Washington State DOT and Seattle utility move transmission lines to protect against future earthquake damage.
In February 2001, a major earthquake shook Washington's Puget Sound region. Among the structures damaged in the quake was the Alaskan Way Viaduct, an elevated highway that spans about 2 miles of Seattle's downtown waterfront. The roadway, which carries about 110,000 vehicles per day and is one of the main north-south routes through Seattle, needed to be replaced. But before that could happen, crews would have to address a lesser-known but equally important function of the viaduct.
Since it opened to traffic in the 1950s, the structure has spawned a growing web of utility lines, including two 115-kV transmission lines attached to the lower deck that provide power to nearly half of downtown and five 13.8-kV network express feeder circuits. The electrical lines escaped the quake unscathed, but the damage to the viaduct illustrated the system's vulnerability. If the structure was to collapse in the future, the lines, and by extension the city's power supply, would be at risk.
Moving the lines presented a significant challenge. Because the work zone is in a high-traffic area near two sports stadiums and several key freight facilities, including two rail yards and one of the Port of Seattle's main shipping terminals, construction had to be coordinated around event, truck and rail traffic. There were also other utilities — telecom wiring, high-pressure gas, storm water and water lines — competing for space in the corridor.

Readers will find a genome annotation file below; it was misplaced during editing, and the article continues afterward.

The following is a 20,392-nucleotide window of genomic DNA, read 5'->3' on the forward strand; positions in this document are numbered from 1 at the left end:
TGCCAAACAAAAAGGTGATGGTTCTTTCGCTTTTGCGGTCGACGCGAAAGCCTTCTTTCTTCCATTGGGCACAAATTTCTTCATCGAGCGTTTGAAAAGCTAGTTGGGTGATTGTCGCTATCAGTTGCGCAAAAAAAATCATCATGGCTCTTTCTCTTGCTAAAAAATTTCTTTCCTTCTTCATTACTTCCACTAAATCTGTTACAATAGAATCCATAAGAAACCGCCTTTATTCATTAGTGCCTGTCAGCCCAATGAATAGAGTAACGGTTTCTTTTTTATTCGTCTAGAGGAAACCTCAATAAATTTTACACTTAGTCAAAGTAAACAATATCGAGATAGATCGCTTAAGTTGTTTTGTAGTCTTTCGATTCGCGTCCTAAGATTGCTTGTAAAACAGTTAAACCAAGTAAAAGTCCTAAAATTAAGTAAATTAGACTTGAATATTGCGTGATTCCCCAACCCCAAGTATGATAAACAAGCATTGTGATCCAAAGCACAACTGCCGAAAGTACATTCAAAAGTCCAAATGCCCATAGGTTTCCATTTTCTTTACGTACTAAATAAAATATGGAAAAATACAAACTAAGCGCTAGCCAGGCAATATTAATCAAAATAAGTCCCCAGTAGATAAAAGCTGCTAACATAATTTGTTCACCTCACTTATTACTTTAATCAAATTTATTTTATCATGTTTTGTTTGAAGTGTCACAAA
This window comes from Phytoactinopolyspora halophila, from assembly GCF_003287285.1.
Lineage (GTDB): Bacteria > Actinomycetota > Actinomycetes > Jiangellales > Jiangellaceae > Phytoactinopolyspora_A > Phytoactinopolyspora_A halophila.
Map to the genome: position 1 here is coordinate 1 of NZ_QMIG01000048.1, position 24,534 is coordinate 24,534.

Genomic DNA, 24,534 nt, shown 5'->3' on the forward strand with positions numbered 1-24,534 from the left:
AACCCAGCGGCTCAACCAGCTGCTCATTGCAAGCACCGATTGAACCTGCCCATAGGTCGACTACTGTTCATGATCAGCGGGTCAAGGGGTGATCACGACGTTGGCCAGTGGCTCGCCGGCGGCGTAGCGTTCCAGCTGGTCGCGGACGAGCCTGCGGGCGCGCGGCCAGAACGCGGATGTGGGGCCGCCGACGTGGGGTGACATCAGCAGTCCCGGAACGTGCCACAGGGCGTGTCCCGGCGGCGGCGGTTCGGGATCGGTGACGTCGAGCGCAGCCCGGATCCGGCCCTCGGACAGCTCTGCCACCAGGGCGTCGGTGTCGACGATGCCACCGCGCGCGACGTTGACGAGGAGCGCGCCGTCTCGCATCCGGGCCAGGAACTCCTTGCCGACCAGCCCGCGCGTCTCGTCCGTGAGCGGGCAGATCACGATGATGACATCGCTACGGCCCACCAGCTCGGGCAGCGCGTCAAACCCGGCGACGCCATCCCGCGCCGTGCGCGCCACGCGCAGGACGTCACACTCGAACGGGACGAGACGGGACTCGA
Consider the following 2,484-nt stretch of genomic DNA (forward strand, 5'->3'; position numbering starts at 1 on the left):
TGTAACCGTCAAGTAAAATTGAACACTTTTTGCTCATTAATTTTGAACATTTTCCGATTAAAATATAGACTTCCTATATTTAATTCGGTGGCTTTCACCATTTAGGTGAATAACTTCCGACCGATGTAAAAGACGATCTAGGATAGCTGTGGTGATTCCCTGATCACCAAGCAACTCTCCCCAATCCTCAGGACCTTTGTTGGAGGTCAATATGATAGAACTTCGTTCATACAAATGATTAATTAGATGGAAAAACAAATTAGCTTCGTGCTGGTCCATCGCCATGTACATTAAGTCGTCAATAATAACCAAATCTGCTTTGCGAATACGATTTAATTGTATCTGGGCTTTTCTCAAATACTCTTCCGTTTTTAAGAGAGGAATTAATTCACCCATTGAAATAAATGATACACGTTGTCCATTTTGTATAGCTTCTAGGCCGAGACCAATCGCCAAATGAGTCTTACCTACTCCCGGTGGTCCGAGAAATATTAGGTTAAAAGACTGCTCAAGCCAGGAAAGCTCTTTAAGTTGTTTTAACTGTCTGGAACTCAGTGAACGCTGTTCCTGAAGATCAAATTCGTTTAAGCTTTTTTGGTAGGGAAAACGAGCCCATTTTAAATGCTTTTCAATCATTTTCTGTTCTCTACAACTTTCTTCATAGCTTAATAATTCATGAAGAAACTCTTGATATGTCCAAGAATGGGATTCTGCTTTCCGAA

Enter Seattle City Light, which forged a unique partnership with the Washington State Department of Transportation (WSDOT) to relocate the transmission lines to nearby underground locations. Between September 2008 and completion of the project in December 2009, the construction team, which included crews from WSDOT, its contractor Frank Coluccio Construction and Seattle City Light, removed 5,300 ft of line and buried two 115-kV cross-linked polyethylene (XLPE) transmission lines. The project resulted in better protection for the city's power supply and set the stage for major road and bridge construction to replace the southern mile of the viaduct beginning later this year.
While there was no debating the need to move the electrical lines, reaching consensus on the best way to replace the viaduct was another matter. The viaduct is part of State Route 99, a vital transportation corridor in the region, but it also happens to sit on Seattle's waterfront. Since the area is a popular tourist attraction, many Seattleites saw the replacement of the viaduct as an opportunity to open up the waterfront.
Over the course of eight years, the city and state looked at more than 100 different replacement options, including elevated, surface and tunnel replacements. In January 2009, after an extensive public process, elected officials recommended replacing the viaduct's central waterfront section with a bored tunnel beneath downtown and other improvements designed to bolster the city's transportation system.